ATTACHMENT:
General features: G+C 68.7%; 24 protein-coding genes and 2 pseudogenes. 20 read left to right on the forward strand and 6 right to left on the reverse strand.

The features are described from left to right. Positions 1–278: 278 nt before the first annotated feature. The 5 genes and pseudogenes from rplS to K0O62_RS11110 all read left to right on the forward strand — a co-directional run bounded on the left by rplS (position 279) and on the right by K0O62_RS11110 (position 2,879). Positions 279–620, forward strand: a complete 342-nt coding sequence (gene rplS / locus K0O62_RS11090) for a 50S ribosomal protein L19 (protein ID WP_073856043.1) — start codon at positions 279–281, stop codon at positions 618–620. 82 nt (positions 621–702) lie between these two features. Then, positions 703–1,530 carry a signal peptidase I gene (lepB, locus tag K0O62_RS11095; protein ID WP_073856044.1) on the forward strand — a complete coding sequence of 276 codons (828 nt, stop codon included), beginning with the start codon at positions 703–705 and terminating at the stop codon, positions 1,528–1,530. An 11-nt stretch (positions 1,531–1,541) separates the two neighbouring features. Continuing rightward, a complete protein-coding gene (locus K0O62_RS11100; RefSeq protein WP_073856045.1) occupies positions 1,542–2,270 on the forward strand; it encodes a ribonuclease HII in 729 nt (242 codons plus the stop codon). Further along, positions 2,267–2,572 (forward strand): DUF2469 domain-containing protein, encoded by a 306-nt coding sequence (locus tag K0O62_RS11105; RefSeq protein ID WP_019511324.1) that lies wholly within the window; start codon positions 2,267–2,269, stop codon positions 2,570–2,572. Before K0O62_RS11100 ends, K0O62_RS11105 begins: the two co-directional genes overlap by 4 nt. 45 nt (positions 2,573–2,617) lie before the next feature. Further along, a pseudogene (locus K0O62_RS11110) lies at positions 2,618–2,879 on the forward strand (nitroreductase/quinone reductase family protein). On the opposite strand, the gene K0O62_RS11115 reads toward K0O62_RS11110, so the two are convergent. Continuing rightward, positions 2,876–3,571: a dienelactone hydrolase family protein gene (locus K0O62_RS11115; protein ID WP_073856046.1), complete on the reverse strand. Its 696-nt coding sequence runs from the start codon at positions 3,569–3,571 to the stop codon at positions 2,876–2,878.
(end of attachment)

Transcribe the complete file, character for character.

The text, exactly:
General features: G+C 68.7%; 24 protein-coding genes and 2 pseudogenes. 20 read left to right on the forward strand and 6 right to left on the reverse strand.

The features are described from left to right. Positions 1–278: 278 nt before the first annotated feature. The 5 genes and pseudogenes from rplS to K0O62_RS11110 all read left to right on the forward strand — a co-directional run bounded on the left by rplS (position 279) and on the right by K0O62_RS11110 (position 2,879). Positions 279–620, forward strand: a complete 342-nt coding sequence (gene rplS / locus K0O62_RS11090) for a 50S ribosomal protein L19 (protein ID WP_073856043.1) — start codon at positions 279–281, stop codon at positions 618–620. 82 nt (positions 621–702) lie between these two features. Then, positions 703–1,530 carry a signal peptidase I gene (lepB, locus tag K0O62_RS11095; protein ID WP_073856044.1) on the forward strand — a complete coding sequence of 276 codons (828 nt, stop codon included), beginning with the start codon at positions 703–705 and terminating at the stop codon, positions 1,528–1,530. An 11-nt stretch (positions 1,531–1,541) separates the two neighbouring features. Continuing rightward, a complete protein-coding gene (locus K0O62_RS11100; RefSeq protein WP_073856045.1) occupies positions 1,542–2,270 on the forward strand; it encodes a ribonuclease HII in 729 nt (242 codons plus the stop codon). Further along, positions 2,267–2,572 (forward strand): DUF2469 domain-containing protein, encoded by a 306-nt coding sequence (locus tag K0O62_RS11105; RefSeq protein ID WP_019511324.1) that lies wholly within the window; start codon positions 2,267–2,269, stop codon positions 2,570–2,572. Before K0O62_RS11100 ends, K0O62_RS11105 begins: the two co-directional genes overlap by 4 nt. 45 nt (positions 2,573–2,617) lie before the next feature. Further along, a pseudogene (locus K0O62_RS11110) lies at positions 2,618–2,879 on the forward strand (nitroreductase/quinone reductase family protein). On the opposite strand, the gene K0O62_RS11115 reads toward K0O62_RS11110, so the two are convergent. Continuing rightward, positions 2,876–3,571: a dienelactone hydrolase family protein gene (locus K0O62_RS11115; protein ID WP_073856046.1), complete on the reverse strand. Its 696-nt coding sequence runs from the start codon at positions 3,569–3,571 to the stop codon at positions 2,876–2,878.